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Switch off "Passive Entry" NOW!!

PW.S75D

Member
May 6, 2018
8
9
Bury St. Edmunds
I have twice now had my car opened by what is probably a "relay attack".
Both times i returned to the car (2017 Model S) to find the courtesy lights on and the door handles presented.
As it was night time in both cases in an unlit car park area i could it from probably 60 Metres away.
Tesla seems to think it is ok as other manufactures cars suffer from the same attacks.
I don't know if other owners received this email from Tesla, so if you did not here is a copy:-

We would like to share some tips for ensuring the safety of your Tesla. When enabled, our Passive Entry setting will automatically unlock the doors of your Model S when you approach it with your key. Relay attacks, a type of vehicle break-in that can be targeted at vehicles from many manufacturers including Tesla, allows an attacker to transmit a signal from your key in one location to your car in another location, thereby creating the potential for unauthorised access and entry.
You can decrease the likelihood of unauthorised entry by disabling Passive Entry when parked in public spaces or storing your key in a holder which blocks electromagnetic transmissions, such as a RFID-blocking sleeve or Faraday cage.
To disable Passive Entry, touch Controls > Settings > Doors & Locks > Passive Entry > OFF. Please note that you must press the brake pedal to power Model S on before you can change this setting.
 

boaterva

Supporting Member
Supporting Member
Apr 2, 2016
7,588
3,829
Northern Virginia, USA
As far as we’ve seen (anyone?) this email has appeared only in Europe and other places where this attack has occurred. I don’t think it’s been seen in the continental US.

As for disabling Passive Entry, definitely anyone can do so and see if the peace of mind is worth the extra inconvenience.

Another option is as mentioned to keep keys in a faraday bag at home so drive bys can’t capture the signal. (Depends how busy your home road is, of course!).

Sorry to hear the practice has reached your area!
 
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widodh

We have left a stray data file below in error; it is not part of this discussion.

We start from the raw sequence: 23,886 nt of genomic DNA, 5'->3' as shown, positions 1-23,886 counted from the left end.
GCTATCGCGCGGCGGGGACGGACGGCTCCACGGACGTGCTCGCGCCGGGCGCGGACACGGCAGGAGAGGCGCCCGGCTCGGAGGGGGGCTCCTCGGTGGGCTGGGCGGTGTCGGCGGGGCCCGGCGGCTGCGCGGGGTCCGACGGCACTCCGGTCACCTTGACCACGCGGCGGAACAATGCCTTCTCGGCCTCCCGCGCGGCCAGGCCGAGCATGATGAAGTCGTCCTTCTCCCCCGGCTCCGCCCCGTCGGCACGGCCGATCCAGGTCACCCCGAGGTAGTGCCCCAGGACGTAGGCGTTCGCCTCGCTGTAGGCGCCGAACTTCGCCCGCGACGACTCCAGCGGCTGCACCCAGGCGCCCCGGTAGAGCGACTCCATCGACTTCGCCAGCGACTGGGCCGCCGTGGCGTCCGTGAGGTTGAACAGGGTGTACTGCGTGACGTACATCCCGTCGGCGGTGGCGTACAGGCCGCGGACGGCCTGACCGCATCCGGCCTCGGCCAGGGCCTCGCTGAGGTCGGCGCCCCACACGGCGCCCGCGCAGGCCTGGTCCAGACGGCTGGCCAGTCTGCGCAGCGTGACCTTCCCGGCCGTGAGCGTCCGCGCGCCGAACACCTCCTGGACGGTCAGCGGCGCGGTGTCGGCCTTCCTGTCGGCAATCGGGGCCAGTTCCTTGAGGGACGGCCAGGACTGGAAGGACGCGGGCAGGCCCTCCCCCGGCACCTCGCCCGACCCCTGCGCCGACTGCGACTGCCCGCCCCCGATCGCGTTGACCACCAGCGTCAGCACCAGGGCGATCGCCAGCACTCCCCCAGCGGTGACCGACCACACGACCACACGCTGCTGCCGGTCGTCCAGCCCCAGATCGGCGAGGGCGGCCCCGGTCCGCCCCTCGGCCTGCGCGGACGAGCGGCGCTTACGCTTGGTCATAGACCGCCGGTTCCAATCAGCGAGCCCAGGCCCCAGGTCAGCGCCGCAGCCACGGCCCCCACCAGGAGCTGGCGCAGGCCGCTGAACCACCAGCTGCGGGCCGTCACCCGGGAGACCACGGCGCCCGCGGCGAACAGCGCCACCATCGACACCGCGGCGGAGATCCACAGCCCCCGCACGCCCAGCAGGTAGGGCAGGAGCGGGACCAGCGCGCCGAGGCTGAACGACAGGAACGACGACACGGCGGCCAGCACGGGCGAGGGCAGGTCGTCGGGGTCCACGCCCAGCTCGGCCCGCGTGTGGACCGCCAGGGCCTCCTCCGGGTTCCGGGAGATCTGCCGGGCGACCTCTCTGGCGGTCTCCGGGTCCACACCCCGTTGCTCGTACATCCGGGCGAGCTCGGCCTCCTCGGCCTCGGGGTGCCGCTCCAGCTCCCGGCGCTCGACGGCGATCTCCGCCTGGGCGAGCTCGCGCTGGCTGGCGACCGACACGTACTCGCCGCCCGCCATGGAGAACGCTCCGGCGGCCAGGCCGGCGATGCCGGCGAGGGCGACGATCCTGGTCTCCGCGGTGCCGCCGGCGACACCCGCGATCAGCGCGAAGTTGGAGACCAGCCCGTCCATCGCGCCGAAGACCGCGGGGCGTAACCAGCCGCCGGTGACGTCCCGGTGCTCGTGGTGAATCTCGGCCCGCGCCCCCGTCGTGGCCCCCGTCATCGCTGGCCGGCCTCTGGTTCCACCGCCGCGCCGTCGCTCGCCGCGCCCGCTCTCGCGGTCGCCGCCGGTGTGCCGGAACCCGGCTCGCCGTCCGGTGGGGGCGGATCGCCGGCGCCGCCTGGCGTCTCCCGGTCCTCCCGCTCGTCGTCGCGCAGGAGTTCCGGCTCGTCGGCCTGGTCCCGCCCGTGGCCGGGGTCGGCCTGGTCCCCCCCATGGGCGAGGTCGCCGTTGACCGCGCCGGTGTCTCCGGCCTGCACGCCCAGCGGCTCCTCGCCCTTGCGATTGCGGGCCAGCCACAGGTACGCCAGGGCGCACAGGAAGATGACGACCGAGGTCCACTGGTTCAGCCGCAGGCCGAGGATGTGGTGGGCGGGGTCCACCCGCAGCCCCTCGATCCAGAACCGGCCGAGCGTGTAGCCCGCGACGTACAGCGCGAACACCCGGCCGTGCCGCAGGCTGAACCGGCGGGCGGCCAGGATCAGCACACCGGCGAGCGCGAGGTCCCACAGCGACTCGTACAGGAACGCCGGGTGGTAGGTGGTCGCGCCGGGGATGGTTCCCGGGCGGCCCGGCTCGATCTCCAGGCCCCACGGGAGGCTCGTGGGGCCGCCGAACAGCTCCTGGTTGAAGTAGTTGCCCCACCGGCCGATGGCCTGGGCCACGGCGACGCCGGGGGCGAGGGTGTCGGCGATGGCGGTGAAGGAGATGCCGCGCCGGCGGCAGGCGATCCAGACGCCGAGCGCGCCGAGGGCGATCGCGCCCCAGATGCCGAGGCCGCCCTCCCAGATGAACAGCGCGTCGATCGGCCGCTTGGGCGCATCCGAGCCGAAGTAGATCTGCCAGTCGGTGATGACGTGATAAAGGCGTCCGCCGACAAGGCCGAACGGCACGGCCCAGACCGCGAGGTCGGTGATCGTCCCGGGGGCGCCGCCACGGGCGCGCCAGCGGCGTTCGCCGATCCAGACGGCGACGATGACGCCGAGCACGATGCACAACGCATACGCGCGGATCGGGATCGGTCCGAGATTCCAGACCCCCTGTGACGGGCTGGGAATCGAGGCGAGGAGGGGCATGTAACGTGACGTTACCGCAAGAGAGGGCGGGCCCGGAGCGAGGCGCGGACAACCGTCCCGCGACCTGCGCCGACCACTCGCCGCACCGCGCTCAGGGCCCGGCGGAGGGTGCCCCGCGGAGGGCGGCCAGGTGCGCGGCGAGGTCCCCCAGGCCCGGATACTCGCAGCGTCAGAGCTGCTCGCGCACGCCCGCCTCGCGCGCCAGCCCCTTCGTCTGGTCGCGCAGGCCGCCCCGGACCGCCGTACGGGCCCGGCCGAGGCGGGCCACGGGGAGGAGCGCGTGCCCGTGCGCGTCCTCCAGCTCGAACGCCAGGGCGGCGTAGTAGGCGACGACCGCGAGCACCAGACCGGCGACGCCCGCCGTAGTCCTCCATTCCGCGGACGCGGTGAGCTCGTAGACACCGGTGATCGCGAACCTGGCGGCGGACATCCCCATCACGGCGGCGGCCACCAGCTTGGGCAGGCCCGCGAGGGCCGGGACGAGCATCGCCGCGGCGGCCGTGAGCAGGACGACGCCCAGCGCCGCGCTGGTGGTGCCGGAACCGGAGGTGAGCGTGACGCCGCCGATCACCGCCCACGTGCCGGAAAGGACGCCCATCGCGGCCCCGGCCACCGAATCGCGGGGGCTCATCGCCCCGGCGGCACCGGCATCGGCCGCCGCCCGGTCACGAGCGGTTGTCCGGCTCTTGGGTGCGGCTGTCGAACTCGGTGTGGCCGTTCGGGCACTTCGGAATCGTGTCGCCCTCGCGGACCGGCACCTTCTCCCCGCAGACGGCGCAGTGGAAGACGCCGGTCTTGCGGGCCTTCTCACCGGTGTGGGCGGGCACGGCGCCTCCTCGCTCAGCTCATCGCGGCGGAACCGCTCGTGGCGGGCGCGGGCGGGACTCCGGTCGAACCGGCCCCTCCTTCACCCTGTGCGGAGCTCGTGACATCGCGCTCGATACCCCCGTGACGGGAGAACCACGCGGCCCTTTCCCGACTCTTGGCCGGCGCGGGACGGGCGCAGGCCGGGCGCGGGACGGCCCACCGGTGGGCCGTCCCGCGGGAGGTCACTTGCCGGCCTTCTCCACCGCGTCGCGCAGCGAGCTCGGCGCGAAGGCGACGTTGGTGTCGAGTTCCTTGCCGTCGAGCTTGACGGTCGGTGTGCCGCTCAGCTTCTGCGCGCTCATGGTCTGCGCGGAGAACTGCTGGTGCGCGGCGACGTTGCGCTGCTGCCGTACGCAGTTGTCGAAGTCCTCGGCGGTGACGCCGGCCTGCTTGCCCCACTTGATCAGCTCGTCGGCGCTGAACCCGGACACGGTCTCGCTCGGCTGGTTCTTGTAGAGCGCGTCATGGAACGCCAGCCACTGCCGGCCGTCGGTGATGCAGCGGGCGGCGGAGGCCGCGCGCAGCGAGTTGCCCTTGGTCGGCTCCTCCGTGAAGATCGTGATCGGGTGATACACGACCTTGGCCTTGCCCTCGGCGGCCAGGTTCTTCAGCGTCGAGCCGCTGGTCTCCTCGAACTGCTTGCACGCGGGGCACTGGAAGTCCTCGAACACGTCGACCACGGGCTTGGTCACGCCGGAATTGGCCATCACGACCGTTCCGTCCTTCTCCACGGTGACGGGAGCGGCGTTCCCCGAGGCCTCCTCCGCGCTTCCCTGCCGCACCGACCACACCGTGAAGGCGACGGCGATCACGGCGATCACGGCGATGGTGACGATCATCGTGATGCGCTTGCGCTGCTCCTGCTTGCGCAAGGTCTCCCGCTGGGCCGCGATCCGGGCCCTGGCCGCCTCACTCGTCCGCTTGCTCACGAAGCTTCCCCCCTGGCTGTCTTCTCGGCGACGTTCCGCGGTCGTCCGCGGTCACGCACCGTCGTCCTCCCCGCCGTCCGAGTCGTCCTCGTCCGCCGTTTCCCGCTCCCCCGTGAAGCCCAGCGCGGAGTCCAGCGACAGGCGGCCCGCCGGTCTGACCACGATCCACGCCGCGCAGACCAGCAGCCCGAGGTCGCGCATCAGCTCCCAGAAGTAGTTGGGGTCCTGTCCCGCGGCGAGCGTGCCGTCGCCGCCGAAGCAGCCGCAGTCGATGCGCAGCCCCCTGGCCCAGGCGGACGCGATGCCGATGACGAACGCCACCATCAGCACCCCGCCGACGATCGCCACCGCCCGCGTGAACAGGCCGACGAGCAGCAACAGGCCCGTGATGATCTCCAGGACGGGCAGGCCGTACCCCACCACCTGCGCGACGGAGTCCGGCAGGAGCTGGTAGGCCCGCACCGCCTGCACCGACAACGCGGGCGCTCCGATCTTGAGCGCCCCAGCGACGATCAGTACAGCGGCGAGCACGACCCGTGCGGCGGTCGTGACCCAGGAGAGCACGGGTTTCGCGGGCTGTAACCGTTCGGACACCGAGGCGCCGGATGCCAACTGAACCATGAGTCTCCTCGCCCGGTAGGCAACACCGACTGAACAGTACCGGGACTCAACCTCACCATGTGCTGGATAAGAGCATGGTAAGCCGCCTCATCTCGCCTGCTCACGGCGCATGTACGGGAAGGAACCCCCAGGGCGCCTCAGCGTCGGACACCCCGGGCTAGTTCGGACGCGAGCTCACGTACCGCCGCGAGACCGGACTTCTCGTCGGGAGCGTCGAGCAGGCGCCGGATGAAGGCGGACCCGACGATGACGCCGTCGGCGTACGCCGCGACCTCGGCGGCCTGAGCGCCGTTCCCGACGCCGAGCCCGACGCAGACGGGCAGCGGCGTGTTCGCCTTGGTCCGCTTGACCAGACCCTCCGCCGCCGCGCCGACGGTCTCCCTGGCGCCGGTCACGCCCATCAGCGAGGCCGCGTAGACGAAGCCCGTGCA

Model S 85 and 100D
Jan 23, 2011
6,860
2,823
Venlo, NL
In Europe this is very, very, very common indeed. Even Tesla owner I meet I advise them to turn it off.

It's a matter of time before this reaches the US and Model S/X are stolen using this attack. So please, indeed, turn it OFF!
 
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E-Ryc

Member
Jun 6, 2018
154
131
Prague, CZ (EU)
@PW.S75D Why would anyone open the car twice and do/steal nothing? Not mentioning that once the fob is no longer "nearby" the car locks again. I'd guess that either someone uses 433MHz range extender nearby for some other purpose (and your car unlocked is just side effect) or there are some exceptional conditions and for works from longer distance than usual.
 

J1mbo

Active Member
Aug 20, 2013
1,609
1,459
UK
60 meters does seem quite a distance for a relay attack, most I've seen online are maybe 5-10meters between the two pieces of equipment.

I wonder if someone's running a good old fashioned jammer in that car park. This just prevents the car from being locked when you click the button. Many people don't check that their car has locked once they click the remote, and that means the miscreants can rummage through unlocked cars for loot without setting off any alarms.

Just make sure you have walk-away locking enabled and PE disabled.
 

boaterva

Supporting Member
Supporting Member
Apr 2, 2016
7,588
3,829
Northern Virginia, USA
Also not downplaying, I also did this once. Closed my driver’s door all the way but not quite. And from there the power close won’t work. And you can’t do it remotely. Eek! I saw the door open on Remote S later and rushed back and it was open about an inch.

Allen has a wish list entry from me for some sort of notification setting in the app for this.

But for OP’s being one or the other, your own risk tolerance will have to decide whether you disable PE or not.
 

boaterva

Supporting Member
Supporting Member
Apr 2, 2016
7,588
3,829
Northern Virginia, USA
60 meters does seem quite a distance for a relay attack, most I've seen online are maybe 5-10meters between the two pieces of equipment.

I wonder if someone's running a good old fashioned jammer in that car park. This just prevents the car from being locked when you click the button. Many people don't check that their car has locked once they click the remote, and that means the miscreants can rummage through unlocked cars for loot without setting off any alarms.

Just make sure you have walk-away locking enabled and PE disabled.
Btw this is why we want the walkaway lock sound added to the S and X as well as the 3! :D
 

Joe F

Disruption is hard.
Sep 19, 2016
2,013
9,450
Outside Philly
Out of an abundance of caution, I have had PE disabled since this issue first surfaced. Annoying, especially once in the S and sometimes have to use the fob to unlock before starting and have to unbuckle and dig it out of my pocket. Perhaps worth the peace of mind though if this ever becomes a thing in the USA.